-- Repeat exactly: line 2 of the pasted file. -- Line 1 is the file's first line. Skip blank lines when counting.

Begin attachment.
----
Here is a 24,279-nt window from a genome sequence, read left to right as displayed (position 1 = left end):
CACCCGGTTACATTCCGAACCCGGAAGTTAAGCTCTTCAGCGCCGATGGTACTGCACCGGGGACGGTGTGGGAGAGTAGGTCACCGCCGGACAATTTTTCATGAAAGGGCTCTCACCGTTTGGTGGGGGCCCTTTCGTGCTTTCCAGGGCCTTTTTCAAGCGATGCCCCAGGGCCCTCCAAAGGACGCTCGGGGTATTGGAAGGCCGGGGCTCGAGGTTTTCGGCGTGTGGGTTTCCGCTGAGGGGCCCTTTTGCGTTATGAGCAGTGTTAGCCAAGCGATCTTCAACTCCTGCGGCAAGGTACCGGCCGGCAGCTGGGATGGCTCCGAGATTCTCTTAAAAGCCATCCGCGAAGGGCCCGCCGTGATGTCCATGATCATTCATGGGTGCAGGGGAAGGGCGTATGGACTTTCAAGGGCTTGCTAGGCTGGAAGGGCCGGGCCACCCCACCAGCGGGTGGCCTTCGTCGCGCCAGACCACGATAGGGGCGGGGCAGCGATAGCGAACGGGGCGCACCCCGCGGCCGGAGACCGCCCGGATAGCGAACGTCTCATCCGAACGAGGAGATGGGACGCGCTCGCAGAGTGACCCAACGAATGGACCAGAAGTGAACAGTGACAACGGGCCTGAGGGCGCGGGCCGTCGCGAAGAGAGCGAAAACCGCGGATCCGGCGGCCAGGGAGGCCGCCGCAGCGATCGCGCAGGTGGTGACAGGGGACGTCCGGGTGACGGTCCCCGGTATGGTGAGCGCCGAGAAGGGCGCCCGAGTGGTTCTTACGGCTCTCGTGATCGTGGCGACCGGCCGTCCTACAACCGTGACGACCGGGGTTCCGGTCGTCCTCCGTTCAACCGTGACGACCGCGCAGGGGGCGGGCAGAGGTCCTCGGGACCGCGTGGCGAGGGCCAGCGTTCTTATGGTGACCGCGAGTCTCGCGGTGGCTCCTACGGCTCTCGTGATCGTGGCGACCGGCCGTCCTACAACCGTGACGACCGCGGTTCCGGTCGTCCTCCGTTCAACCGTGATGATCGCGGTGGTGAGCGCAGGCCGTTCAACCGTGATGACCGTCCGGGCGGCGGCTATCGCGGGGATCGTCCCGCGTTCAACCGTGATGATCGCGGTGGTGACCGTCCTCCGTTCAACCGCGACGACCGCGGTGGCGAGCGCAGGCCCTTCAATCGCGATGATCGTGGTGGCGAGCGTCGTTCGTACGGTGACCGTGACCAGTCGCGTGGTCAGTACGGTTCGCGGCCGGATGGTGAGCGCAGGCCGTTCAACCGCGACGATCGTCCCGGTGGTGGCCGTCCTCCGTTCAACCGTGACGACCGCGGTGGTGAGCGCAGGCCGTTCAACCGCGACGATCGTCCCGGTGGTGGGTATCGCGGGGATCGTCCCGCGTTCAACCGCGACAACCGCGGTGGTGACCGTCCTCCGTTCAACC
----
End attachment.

CACCCGGTTACATTCCGAACCCGGAAGTTAAGCTCTTCAGCGCCGATGGTACTGCACCGGGGACGGTGTGGGAGAGTAGGTCACCGCCGGACAATTTTTCATGAAAGGGCTCTCACCGTTTGGTGGGGGCCCTTTCGTGCTTTCCAGGGCCTTTTTCAAGCGATGCCCCAGGGCCCTCCAAAGGACGCTCGGGGTATTGGAAGGCCGGGGCTCGAGGTTTTCGGCGTGTGGGTTTCCGCTGAGGGGCCCTTTTGCGTTATGAGCAGTGTTAGCCAAGCGATCTTCAACTCCTGCGGCAAGGTACCGGCCGGCAGCTGGGATGGCTCCGAGATTCTCTTAAAAGCCATCCGCGAAGGGCCCGCCGTGATGTCCATGATCATTCATGGGTGCAGGGGAAGGGCGTATGGACTTTCAAGGGCTTGCTAGGCTGGAAGGGCCGGGCCACCCCACCAGCGGGTGGCCTTCGTCGCGCCAGACCACGATAGGGGCGGGGCAGCGATAGCGAACGGGGCGCACCCCGCGGCCGGAGACCGCCCGGATAGCGAACGTCTCATCCGAACGAGGAGATGGGACGCGCTCGCAGAGTGACCCAACGAATGGACCAGAAGTGAACAGTGACAACGGGCCTGAGGGCGCGGGCCGTCGCGAAGAGAGCGAAAACCGCGGATCCGGCGGCCAGGGAGGCCGCCGCAGCGATCGCGCAGGTGGTGACAGGGGACGTCCGGGTGACGGTCCCCGGTATGGTGAGCGCCGAGAAGGGCGCCCGAGTGGTTCTTACGGCTCTCGTGATCGTGGCGACCGGCCGTCCTACAACCGTGACGACCGGGGTTCCGGTCGTCCTCCGTTCAACCGTGACGACCGCGCAGGGGGCGGGCAGAGGTCCTCGGGACCGCGTGGCGAGGGCCAGCGTTCTTATGGTGACCGCGAGTCTCGCGGTGGCTCCTACGGCTCTCGTGATCGTGGCGACCGGCCGTCCTACAACCGTGACGACCGCGGTTCCGGTCGTCCTCCGTTCAACCGTGATGATCGCGGTGGTGAGCGCAGGCCGTTCAACCGTGATGACCGTCCGGGCGGCGGCTATCGCGGGGATCGTCCCGCGTTCAACCGTGATGATCGCGGTGGTGACCGTCCTCCGTTCAACCGCGACGACCGCGGTGGCGAGCGCAGGCCCTTCAATCGCGATGATCGTGGTGGCGAGCGTCGTTCGTACGGTGACCGTGACCAGTCGCGTGGTCAGTACGGTTCGCGGCCGGATGGTGAGCGCAGGCCGTTCAACCGCGACGATCGTCCCGGTGGTGGCCGTCCTCCGTTCAACCGTGACGACCGCGGTGGTGAGCGCAGGCCGTTCAACCGCGACGATCGTCCCGGTGGTGGGTATCGCGGGGATCGTCCCGCGTTCAACCGCGACAACCGCGGTGGTGACCGTCCTCCGTTCAACC